Messelornis cristata paleoart
Image property of https://paleoaeolos.deviantart.com/art/Messelornis-cristata-48950746
The Upland Sandpiper (Bartramia longicauda), chosen specially for its overall similarity in bone length to Messelornis cristata. Bone measurements taken from Avian Osteology, by B. Miles Gilbert, Howard G. Savage, and Larry Martin (1981). 

                                         Humerus      Ulna         Radius       Cmt  

Messelornis cristata           37mm        33mm        32mm       21mm

Common Moorhen              55mm        45mm        42mm        34mm

King Rail                            59mm        50mm        45mm        33mm

Upland Sandpiper             47mm        50mm        48mm        28mm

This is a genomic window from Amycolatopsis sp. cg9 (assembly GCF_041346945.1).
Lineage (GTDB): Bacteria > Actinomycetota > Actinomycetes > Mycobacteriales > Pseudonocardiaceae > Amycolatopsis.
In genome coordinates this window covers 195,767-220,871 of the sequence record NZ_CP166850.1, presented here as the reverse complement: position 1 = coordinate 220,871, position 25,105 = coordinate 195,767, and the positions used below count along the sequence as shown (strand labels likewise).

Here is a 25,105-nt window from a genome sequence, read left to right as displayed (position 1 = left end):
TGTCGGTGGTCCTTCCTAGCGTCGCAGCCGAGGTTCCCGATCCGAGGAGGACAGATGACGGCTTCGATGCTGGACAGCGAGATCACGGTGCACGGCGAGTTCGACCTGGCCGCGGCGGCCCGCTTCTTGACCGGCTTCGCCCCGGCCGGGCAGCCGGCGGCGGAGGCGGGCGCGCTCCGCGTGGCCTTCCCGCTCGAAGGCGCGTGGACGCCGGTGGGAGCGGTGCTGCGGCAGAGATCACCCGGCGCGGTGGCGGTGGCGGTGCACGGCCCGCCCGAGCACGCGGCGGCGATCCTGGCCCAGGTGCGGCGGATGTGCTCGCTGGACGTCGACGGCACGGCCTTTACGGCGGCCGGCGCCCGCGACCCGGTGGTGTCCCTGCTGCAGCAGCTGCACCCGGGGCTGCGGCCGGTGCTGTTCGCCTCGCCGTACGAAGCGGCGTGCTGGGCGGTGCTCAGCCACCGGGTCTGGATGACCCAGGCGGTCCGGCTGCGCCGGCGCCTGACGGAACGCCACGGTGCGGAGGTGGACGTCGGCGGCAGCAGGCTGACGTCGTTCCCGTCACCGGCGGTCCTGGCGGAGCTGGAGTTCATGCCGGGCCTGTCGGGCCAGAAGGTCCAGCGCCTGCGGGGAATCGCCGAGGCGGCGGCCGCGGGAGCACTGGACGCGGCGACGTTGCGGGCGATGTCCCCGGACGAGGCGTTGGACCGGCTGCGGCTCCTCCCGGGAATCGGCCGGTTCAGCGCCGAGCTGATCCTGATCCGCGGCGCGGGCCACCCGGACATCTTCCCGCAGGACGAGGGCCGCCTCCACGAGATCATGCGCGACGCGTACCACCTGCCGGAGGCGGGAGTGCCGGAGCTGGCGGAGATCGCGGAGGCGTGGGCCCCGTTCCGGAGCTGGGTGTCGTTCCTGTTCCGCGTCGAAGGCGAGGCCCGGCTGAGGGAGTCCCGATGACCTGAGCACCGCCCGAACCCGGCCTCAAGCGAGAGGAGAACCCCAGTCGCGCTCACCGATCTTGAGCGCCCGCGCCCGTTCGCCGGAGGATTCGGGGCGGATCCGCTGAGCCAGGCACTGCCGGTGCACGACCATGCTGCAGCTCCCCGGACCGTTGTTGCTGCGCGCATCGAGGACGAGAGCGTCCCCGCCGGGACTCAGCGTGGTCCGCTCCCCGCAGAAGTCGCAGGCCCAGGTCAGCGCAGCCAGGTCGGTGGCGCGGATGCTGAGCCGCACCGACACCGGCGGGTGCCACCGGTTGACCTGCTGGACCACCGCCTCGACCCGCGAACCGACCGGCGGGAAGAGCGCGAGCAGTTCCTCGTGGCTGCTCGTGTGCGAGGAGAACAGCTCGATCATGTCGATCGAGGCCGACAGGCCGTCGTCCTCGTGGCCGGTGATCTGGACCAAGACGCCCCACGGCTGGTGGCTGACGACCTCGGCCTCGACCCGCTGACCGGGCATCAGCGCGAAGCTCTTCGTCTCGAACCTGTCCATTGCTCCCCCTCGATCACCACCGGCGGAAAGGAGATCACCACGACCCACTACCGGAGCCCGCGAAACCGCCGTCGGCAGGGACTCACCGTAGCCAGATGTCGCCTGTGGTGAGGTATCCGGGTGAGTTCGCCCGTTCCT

Femur        Tibiotarsus      Tmt       

Messelornis cristata           35mm           62mm          53mm             

Common Moorhen              52mm           91mm          56mm             

King Rail                            59mm           91mm          59mm             

Upland Sandpiper             35mm           63mm          55mm            

The numbers at first glance seem typical of what we would expect from these species, but they don't tell us the full story. The Upland Sandpipers humerus to ulna ratio confirms the bird’s known ability to migrate 10,000 km each year, from Alaska to South America. The Messel Rail, King Rail and Common Moorhen all exhibit humerus/ulna ratios that suggests less proficiency in the air. The moorhen in particular shows the greatest size discrepancy between the bones, however, despite having short rounded wings, moorhens are fully capable of migrating over 2,000 km from some of their northern breeding localities. 

Upland Sandpiper
Photo property of http://oregonconservationstrategy.org/strategy-species/upland-sandpiper/
Common Moorhen
Photo Credit: Paul Cianfaglione